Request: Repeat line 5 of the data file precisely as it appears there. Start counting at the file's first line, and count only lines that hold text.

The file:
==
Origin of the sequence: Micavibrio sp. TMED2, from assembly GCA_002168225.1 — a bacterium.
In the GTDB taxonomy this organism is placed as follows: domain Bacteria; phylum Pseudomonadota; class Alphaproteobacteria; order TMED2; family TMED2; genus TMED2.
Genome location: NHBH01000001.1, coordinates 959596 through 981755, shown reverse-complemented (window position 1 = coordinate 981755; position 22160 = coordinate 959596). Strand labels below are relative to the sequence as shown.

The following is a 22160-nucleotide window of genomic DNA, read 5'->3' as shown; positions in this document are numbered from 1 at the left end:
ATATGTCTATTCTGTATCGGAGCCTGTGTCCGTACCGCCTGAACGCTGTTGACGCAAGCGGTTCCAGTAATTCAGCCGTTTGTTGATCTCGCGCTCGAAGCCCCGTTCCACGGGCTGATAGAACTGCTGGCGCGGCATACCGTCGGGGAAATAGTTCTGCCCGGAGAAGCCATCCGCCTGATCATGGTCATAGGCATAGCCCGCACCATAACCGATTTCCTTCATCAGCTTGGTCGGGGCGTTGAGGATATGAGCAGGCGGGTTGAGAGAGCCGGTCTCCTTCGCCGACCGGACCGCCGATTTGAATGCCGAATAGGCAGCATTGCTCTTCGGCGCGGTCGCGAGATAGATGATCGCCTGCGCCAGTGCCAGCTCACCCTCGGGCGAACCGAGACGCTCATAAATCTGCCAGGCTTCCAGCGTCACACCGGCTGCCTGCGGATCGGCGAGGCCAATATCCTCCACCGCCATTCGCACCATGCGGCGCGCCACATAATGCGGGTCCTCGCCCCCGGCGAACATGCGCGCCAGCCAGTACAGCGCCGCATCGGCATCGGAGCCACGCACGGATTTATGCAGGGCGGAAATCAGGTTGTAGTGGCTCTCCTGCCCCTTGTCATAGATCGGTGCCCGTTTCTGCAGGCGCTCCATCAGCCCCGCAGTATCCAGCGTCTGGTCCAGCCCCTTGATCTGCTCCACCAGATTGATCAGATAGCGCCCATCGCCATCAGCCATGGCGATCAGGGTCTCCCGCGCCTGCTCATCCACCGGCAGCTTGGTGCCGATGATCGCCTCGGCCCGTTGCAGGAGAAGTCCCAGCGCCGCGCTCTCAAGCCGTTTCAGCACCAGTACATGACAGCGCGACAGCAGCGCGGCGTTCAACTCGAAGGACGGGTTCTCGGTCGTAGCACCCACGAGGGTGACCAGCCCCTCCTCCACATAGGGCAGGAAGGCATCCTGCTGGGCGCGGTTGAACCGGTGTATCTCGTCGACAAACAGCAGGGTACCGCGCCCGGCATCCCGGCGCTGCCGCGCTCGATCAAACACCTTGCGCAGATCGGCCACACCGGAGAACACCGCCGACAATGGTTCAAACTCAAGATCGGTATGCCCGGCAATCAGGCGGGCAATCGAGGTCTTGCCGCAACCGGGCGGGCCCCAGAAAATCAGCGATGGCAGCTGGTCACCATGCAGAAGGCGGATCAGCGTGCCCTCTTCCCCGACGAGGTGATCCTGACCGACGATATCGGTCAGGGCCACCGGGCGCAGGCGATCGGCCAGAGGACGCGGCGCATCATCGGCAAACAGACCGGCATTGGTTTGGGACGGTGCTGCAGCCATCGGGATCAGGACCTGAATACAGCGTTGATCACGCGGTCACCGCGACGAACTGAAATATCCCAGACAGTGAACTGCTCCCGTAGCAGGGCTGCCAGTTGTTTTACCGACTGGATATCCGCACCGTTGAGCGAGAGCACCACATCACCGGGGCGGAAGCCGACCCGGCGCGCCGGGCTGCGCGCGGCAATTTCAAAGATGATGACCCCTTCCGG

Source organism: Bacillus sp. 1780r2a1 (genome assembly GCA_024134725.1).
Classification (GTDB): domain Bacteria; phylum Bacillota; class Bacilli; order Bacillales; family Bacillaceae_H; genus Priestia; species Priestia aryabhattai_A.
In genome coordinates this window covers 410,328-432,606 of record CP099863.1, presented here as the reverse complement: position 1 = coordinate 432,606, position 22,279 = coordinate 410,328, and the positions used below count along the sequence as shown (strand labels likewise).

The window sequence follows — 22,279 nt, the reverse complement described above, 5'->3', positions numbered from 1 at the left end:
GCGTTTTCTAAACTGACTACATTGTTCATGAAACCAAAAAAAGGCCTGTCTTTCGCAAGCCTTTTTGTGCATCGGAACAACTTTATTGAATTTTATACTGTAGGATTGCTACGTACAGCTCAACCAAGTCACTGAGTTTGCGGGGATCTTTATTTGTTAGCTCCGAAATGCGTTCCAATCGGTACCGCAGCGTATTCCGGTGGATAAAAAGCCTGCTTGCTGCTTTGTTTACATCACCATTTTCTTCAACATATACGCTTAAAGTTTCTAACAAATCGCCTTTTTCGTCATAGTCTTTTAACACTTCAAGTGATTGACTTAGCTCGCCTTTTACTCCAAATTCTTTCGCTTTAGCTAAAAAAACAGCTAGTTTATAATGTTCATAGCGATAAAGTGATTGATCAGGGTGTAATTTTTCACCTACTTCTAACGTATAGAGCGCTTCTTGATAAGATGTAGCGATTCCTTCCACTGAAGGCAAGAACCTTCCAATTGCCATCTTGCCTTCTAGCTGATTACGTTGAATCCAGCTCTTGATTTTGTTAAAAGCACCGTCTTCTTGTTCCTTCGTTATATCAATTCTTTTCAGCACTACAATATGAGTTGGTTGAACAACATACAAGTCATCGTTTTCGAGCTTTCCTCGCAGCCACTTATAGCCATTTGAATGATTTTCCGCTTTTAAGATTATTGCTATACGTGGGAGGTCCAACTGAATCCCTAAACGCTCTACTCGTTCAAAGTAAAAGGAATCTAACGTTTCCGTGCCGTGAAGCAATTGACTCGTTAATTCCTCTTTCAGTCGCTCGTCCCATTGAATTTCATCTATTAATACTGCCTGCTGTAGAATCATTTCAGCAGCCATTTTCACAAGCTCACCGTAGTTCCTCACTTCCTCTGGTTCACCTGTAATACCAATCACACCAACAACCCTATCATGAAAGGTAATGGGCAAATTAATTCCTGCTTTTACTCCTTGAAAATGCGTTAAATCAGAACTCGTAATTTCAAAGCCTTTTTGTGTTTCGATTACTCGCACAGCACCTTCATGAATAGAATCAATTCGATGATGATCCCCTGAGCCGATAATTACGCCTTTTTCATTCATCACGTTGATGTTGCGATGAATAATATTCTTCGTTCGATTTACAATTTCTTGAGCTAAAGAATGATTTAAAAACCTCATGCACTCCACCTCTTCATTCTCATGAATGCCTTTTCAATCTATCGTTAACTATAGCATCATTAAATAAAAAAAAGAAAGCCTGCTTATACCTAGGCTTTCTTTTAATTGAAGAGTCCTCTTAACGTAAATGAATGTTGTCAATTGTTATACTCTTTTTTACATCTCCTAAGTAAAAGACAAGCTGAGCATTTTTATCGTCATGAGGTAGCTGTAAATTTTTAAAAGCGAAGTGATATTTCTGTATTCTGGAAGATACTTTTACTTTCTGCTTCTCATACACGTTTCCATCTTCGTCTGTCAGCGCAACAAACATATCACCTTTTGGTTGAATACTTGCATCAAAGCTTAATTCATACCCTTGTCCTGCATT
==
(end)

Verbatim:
ATATGTCTATTCTGTATCGGAGCCTGTGTCCGTACCGCCTGAACGCTGTTGACGCAAGCGGTTCCAGTAATTCAGCCGTTTGTTGATCTCGCGCTCGAAGCCCCGTTCCACGGGCTGATAGAACTGCTGGCGCGGCATACCGTCGGGGAAATAGTTCTGCCCGGAGAAGCCATCCGCCTGATCATGGTCATAGGCATAGCCCGCACCATAACCGATTTCCTTCATCAGCTTGGTCGGGGCGTTGAGGATATGAGCAGGCGGGTTGAGAGAGCCGGTCTCCTTCGCCGACCGGACCGCCGATTTGAATGCCGAATAGGCAGCATTGCTCTTCGGCGCGGTCGCGAGATAGATGATCGCCTGCGCCAGTGCCAGCTCACCCTCGGGCGAACCGAGACGCTCATAAATCTGCCAGGCTTCCAGCGTCACACCGGCTGCCTGCGGATCGGCGAGGCCAATATCCTCCACCGCCATTCGCACCATGCGGCGCGCCACATAATGCGGGTCCTCGCCCCCGGCGAACATGCGCGCCAGCCAGTACAGCGCCGCATCGGCATCGGAGCCACGCACGGATTTATGCAGGGCGGAAATCAGGTTGTAGTGGCTCTCCTGCCCCTTGTCATAGATCGGTGCCCGTTTCTGCAGGCGCTCCATCAGCCCCGCAGTATCCAGCGTCTGGTCCAGCCCCTTGATCTGCTCCACCAGATTGATCAGATAGCGCCCATCGCCATCAGCCATGGCGATCAGGGTCTCCCGCGCCTGCTCATCCACCGGCAGCTTGGTGCCGATGATCGCCTCGGCCCGTTGCAGGAGAAGTCCCAGCGCCGCGCTCTCAAGCCGTTTCAGCACCAGTACATGACAGCGCGACAGCAGCGCGGCGTTCAACTCGAAGGACGGGTTCTCGGTCGTAGCACCCACGAGGGTGACCAGCCCCTCCTCCACATAGGGCAGGAAGGCATCCTGCTGGGCGCGGTTGAACCGGTGTATCTCGTCGACAAACAGCAGGGTACCGCGCCCGGCATCCCGGCGCTGCCGCGCTCGATCAAACACCTTGCGCAGATCGGCCACACCGGAGAACACCGCCGACAATGGTTCAAACTCAAGATCGGTATGCCCGGCAATCAGGCGGGCAATCGAGGTCTTGCCGCAACCGGGCGGGCCCCAGAAAATCAGCGATGGCAGCTGGTCACCATGCAGAAGGCGGATCAGCGTGCCCTCTTCCCCGACGAGGTGATCCTGACCGACGATATCGGTCAGGGCCACCGGGCGCAGGCGATCGGCCAGAGGACGCGGCGCATCATCGGCAAACAGACCGGCATTGGTTTGGGACGGTGCTGCAGCCATCGGGATCAGGACCTGAATACAGCGTTGATCACGCGGTCACCGCGACGAACTGAAATATCCCAGACAGTGAACTGCTCCCGTAGCAGGGCTGCCAGTTGTTTTACCGACTGGATATCCGCACCGTTGAGCGAGAGCACCACATCACCGGGGCGGAAGCCGACCCGGCGCGCCGGGCTGCGCGCGGCAATTTCAAAGATGATGACCCCTTCCGG